Mueller finishes Russia investigation, submits report to Justice Department

Robert Mueller Report Photo: ZUMA Press via MGN.
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(Gray News) - Robert Mueller has submitted his final report on the Russia investigation to the Justice Department, Attorney General William Barr said Friday in a letter to Congressional leaders.

Barr said he has been given the report, and may reveal some of the report’s findings even over the weekend.

Barr wrote in his letter that he is “reviewing the report and anticipate that I may be in a position to advise you of the special counsel’s principle conclusions as soon as this weekend.”

CNN reported Mueller is also not recommending any more criminal charges for any more individuals as a result of his findings.

In a White House statement, press secretary Sarah Sanders said the Trump administration “has not received or been briefed on the Special Counsel report."

“The next steps are up to Attorney General Barr, and we look forward to the process taking its course,” she wrote.

Mueller, in a statement through a spokesman for the special counsel’s office, confirmed the investigation was over.

“The special counsel will be concluding his service in the coming days. A small number of staff will remain to assist in closing the operations of the office for a period of time," the statement, released by spokesman Peter Carr, said.

In his letter, Barr said he was also consulting with Mueller and Deputy Attorney General Rod Rosenstein “to determine what other information from the report can be released to Congress and the public consistent with the law.”

“I remain committed to as much transparency as possible, and I will keep you informed as to the status of my review,” Barr said in the letter, which was sent to Republicans Sen. Lindsey Graham and Rep. Doug Collins, and Democrats Rep. Jerrold Nadler and Sen. Dianne Feinstein.

Graham and Nadler are the chairmen of the Senate and House Judiciary Committees, respectively, and Feinstein and Collins are the ranking minority members of those committees.

Barr also outlined that he was required to inform Congress if the Department of Justice had at any point during the investigation determined if a course of action by the special counsel was “so inappropriate or unwarranted” that it “should not be pursued.” The attorney general wrote that “there were no such instances.”

In a joint statement, House Speaker Nancy Pelosi and Senate Minority Leader Chuck Schumer called on Barr to release the report to the public.

“It is imperative for Mr. Barr to make the full report public and provide its underlying documentation and findings for Congress,” they said.

They also asked Barr not to allow President Donald Trump or White House lawyers a “sneak preview” of the report’s findings. “The White House must not be allowed to interfere in decisions about what parts of those findings or evidence are made public,” Pelosi and Schumer said.

Mueller’s investigation has for the last two years traced the outlines of Russia’s attempts to influence the 2016 presidential election. The probe has been a preoccupation of President Donald Trump’s almost since he took office, hanging over his administration and becoming a central fixation of U.S. politics.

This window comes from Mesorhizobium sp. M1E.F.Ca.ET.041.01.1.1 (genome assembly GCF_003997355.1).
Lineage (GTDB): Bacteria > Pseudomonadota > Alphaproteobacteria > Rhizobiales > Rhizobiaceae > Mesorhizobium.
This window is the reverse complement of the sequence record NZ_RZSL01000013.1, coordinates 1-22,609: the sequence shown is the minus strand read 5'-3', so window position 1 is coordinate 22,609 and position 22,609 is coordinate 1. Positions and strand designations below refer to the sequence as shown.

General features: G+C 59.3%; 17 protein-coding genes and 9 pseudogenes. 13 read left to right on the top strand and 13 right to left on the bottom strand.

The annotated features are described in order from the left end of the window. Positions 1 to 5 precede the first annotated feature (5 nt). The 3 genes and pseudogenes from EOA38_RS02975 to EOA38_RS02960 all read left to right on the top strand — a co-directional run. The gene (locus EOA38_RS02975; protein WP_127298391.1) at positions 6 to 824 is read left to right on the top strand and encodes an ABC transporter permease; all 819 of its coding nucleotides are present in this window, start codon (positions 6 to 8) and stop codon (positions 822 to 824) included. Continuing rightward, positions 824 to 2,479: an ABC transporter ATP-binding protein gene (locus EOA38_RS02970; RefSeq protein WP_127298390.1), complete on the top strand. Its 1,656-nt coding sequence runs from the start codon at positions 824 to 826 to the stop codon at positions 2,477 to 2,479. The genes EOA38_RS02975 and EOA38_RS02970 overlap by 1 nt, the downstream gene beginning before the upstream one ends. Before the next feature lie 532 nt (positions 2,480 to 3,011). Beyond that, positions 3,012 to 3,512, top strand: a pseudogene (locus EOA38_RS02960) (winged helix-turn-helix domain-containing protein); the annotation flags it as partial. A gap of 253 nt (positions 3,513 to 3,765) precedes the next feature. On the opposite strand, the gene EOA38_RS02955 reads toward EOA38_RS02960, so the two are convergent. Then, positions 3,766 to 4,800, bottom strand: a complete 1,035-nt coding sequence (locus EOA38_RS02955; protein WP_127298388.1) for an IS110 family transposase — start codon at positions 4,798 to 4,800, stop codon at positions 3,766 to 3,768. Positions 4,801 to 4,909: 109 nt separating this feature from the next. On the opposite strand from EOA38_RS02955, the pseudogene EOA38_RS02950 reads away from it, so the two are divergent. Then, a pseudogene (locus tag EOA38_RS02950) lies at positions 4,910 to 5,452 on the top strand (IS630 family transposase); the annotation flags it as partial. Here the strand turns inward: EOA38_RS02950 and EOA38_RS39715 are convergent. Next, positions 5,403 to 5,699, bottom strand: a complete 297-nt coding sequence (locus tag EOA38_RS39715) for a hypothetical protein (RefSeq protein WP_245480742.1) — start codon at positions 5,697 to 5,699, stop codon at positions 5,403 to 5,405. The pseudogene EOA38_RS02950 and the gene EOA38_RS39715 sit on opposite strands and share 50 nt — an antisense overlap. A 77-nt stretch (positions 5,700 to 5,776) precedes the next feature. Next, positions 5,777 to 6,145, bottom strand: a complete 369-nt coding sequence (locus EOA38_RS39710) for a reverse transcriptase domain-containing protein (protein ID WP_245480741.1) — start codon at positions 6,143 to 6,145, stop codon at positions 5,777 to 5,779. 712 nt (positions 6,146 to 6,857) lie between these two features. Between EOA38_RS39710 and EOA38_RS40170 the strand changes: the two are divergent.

Perhaps not since Watergate has such an investigation held such an extraordinary place in American life.

It has weaved in sometimes dizzying directions along the way - a frequent conservative criticism of the investigation - coming to touch on questions of whether the Trump campaign colluded with the Russian government, whether the president obstructed justice in his firing of former FBI Director James Comey, and whether Trump’s finances, in business and in politics, were entirely legal.

The end result is 37 indictments, and a handful of other cases referred to the Justice Department.

It has ensnared a half dozen associates of the president’s. They range from close confidants such as Roger Stone and former lawyer Michael Cohen, to 2016 campaign operatives such as Paul Manafort, Rick Gates and George Papadopoulos, to a onetime administration official, Michael Flynn, who briefly served as the president’s national security adviser.

That, so far, has resulted in eight convictions and guilty pleas, including those of Flynn, Cohen and Manafort. Cohen will spend three years in prison, and Manafort will be sentenced in March. He could wind up with a much longer sentence - Mueller recommended more than 20 years for him.

The Mueller team’s work has also not ignored the source of the 2016 interference campaign - Russia itself.

Last February, 13 Russian citizens and three Russian companies were charged for their involvement with the Internet Research Agency, the propaganda shop U.S. intelligence believes acted as a “troll factory” skewing online debate during the 2016 election.

And in July, more indictments were issued for 12 Russian intelligence officers accused of involvement in the hack of Democratic emails during the campaign.

Mueller himself was a quiet figure for the last two years, occupying a near-daily presence in the national media and in the nation’s halls of power despite not actually ever saying much. His office never publicly countered the president as he repeatedly railed against the investigation as a “witch hunt.” It never informed the press of what progress it was making, or to what ends it was operating.

Partly because of that, it is still mostly down to infrequent leaks and speculation as to what the special counsel might have found or what conclusions he might have drawn from his investigation.

What is known is Mueller’s work is now through, and Barr says he will soon shed light on what it uncovered.

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